Creation of new self
University life involved a lot of drinking alcohol. Welcome parties were held at the izakaya, where students drank cheap beer that came in 1-liter pitchers or bottles.
There was an art to the beer pouring. You were never supposed to fill your glass by yourself. At the welcome party, older students picked up the pitcher or the bottle and gestured to the new students, who then picked up their glass with one hand on the side of the glass, the other on the bottom, tilted it slightly so the foam would be minimum, and received the courtesy of the elder. The younger then sipped from the glass before they reciprocated the action. Once the new students joined the circle, it was mostly the job of the younger students to initiate the beer pouring to the older students. They had to hold the pitcher/bottle with both hands to show their humility. Younger students also needed to watch older students’ glasses so that they were never empty below one-third of the glass.
I watched others with awe as they smoothly exchanged beer-pouring rituals while continuing conversations. I had never been to the izakayas before moving to Tokyo or drunk alcohol with high school friends. I tried not to show my naivete and acted at ease about what I was witnessing and experiencing.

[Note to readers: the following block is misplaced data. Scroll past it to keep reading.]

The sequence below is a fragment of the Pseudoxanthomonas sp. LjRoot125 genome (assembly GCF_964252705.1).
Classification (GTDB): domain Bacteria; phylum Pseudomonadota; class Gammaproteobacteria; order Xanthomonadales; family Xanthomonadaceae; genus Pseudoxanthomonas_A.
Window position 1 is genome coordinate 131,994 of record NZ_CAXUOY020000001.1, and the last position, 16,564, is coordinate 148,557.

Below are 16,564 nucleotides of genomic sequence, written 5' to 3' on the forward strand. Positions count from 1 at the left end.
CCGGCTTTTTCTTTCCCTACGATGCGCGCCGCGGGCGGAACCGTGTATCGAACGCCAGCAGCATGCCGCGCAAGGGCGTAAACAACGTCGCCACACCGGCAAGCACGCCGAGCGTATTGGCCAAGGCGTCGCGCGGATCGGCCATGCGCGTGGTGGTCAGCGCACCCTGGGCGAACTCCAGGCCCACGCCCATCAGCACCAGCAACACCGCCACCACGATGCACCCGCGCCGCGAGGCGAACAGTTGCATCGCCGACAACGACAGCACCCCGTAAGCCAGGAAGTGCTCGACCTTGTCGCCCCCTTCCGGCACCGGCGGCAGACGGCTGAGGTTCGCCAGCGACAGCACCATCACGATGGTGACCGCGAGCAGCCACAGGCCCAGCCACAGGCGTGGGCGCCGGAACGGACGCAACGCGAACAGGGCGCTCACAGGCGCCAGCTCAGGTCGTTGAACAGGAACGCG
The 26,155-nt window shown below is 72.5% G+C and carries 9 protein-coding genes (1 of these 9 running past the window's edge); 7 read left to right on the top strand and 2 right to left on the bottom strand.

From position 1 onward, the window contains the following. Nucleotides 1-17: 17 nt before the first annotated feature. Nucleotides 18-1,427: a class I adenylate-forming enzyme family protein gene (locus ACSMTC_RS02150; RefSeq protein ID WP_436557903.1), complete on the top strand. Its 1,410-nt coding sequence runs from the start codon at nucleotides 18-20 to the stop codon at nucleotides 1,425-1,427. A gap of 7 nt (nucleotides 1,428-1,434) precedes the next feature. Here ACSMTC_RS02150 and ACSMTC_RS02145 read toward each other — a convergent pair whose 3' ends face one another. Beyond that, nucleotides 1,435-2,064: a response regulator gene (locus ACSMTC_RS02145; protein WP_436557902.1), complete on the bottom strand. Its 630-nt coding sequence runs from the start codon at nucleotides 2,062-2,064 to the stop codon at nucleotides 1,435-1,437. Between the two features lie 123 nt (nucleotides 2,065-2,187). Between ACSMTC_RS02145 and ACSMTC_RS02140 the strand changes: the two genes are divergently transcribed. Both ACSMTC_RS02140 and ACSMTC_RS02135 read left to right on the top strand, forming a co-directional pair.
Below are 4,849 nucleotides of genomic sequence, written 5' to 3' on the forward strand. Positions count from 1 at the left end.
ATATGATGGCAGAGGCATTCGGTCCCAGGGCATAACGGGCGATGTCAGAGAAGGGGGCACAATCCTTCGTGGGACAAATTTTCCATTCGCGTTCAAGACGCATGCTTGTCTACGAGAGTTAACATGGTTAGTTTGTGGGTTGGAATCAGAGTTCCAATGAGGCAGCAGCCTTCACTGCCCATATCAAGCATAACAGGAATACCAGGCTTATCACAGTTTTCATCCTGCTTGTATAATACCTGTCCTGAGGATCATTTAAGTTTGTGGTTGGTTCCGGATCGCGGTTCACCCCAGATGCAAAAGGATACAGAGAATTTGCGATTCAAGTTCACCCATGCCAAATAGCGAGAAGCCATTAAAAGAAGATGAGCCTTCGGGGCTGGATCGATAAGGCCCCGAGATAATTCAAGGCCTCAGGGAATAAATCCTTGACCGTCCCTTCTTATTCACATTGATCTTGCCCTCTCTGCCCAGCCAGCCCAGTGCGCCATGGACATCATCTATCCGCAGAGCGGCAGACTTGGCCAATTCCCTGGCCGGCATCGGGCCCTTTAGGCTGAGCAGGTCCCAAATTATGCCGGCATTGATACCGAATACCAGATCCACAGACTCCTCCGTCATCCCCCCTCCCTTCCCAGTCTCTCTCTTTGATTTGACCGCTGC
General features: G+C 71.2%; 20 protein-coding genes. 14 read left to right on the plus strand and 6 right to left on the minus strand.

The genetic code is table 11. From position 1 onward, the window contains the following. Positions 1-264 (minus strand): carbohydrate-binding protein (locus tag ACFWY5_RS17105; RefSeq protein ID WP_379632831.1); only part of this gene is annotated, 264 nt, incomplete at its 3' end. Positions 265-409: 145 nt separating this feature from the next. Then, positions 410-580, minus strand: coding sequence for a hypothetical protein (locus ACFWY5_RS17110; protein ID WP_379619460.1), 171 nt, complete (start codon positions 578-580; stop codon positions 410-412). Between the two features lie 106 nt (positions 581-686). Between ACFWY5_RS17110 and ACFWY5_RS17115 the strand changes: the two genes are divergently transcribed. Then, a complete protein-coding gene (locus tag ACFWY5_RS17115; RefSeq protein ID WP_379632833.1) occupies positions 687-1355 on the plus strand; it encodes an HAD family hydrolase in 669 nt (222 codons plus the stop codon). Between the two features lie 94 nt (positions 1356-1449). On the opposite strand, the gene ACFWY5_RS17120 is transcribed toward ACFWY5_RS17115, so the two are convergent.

People tended to assume I liked alcohol. I looked older and mature with long black hair, red lipstick, an ironed shirt, and heels. The smoking habit I had picked up at the peak of entrance exam stress had become a full-on addiction. I’d sit at the table with a cigarette between fingers, like a know-it-all grown woman. It was NOT my intention to deceive others, but people started to comment on how “mature” and “urbane” I looked. The problem was I wanted to become that person because the real me was an insecure and anxious 19-year-old who was thrown into an adult world without enough support or advice and was at a loss on how to achieve the academic goal while surviving in a city like Tokyo by myself. At least, I forgot about my anxiety and depression while I was out drinking with friends. After the stressful years back home, I couldn’t help but indulge myself in the newly acquired freedom called “responsibility.”